Sarcomas are a heterogeneous and rare group of malignancies, constituting approximately 1% of all adult cancers (1). With over 50 recognized histologic subtypes, sarcomas are broadly classified into soft tissue sarcomas (STS) and bone sarcomas. Although primary treatment for localized sarcomas is surgical resection and may also include systemic and radiotherapies, approximately 50% of patients with large, high-grade sarcomas will develop distant metastases (2). Systemic therapy remains the standard for metastatic sarcoma (doxorubicin, ifosfamide, dacarbazine, gemcitabine/docetaxel, trabectidin, erurubin, pazopanib); however, fewer than 20% of patients achieve objective responses and chemotherapy options are associated with substantial toxicities and limited durability. Median progression-free survival (PFS) with chemotherapy regimens is approximately 5 months (3) and median overall survival (OS) for patients with metastatic sarcoma is less than 2 years (4, 5).

There is a clear need for novel therapies for patients with metastatic sarcoma. The burgeoning field of immuno-oncology has led to improvement in patient outcomes across a wide range of cancer types, with FDA approvals in melanoma, Merkel cell carcinoma, urologic malignancies, and non–small cell lung cancer, among others, in both the metastatic and adjuvant settings (5–7). The success of immune checkpoint inhibitors has led to considerable interest in evaluating immunotherapy for sarcomas (3, 7–15).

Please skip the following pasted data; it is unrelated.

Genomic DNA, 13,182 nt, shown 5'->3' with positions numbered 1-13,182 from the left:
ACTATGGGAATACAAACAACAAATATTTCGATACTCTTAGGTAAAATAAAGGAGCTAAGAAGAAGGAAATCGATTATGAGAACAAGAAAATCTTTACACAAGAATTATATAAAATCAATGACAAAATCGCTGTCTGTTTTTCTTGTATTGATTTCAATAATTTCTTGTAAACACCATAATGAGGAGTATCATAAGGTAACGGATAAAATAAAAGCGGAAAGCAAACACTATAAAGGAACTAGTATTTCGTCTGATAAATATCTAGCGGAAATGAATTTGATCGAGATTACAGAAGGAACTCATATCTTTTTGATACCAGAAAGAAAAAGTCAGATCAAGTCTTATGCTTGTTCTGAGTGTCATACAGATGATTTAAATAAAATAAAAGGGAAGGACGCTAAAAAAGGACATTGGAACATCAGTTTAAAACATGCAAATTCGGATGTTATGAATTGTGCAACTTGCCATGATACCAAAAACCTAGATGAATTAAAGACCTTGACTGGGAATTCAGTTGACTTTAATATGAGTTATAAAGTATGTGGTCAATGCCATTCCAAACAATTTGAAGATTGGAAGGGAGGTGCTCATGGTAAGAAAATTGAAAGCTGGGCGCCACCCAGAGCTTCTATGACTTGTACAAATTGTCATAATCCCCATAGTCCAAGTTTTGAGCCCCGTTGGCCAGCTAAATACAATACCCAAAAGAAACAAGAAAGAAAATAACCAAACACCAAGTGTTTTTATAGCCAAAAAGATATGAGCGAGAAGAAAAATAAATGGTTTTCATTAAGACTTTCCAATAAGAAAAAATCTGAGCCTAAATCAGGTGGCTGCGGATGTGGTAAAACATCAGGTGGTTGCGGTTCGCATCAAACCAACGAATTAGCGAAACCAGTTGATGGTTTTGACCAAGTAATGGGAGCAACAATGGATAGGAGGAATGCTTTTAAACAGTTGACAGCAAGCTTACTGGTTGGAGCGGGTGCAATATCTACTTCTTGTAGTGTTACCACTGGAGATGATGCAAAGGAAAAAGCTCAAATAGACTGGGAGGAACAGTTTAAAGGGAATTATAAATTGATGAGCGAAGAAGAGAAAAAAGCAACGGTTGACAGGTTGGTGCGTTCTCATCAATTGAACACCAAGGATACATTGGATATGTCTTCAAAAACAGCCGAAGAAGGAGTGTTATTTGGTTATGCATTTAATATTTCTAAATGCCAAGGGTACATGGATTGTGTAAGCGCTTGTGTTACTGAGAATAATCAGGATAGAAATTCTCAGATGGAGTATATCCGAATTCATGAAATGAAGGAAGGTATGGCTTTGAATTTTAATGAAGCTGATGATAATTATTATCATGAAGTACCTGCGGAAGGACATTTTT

The multicenter phase 2 trial SARC028 (NCT02301039) is one of the first clinical trials of immunotherapy with checkpoint inhibitors in patients with advanced STS and bone sarcomas (8). This investigator-initiated, open-label phase 2 trial of pembrolizumab (anti–PD-1) monotherapy in patients with advanced STS or bone sarcoma was completed at 12 academic medical centers in the United States. Although sarcomas are generally considered to be poorly-immunogenic tumors and are typically characterized by low mutational burden (16), patients with advanced sarcomas participating in SARC028 demonstrated highly variable and histologic subtype-dependent response rates to pembrolizumab.

A hallmark of this study was the rigorous translational approach in terms of required longitudinal blood and tumor sampling to better understand biomarkers predictive of clinical response. Here, we report tumor immunohistochemical and immunofluorescence characterization of the tumor immune microenvironment. Through this work, we sought to (i) characterize the tumor-associated immune response in patients with advanced STS and bone sarcoma at baseline, (ii) elucidate changes induced upon treatment with pembrolizumab, and (iii) identify predictors of response or resistance to immune checkpoint therapy.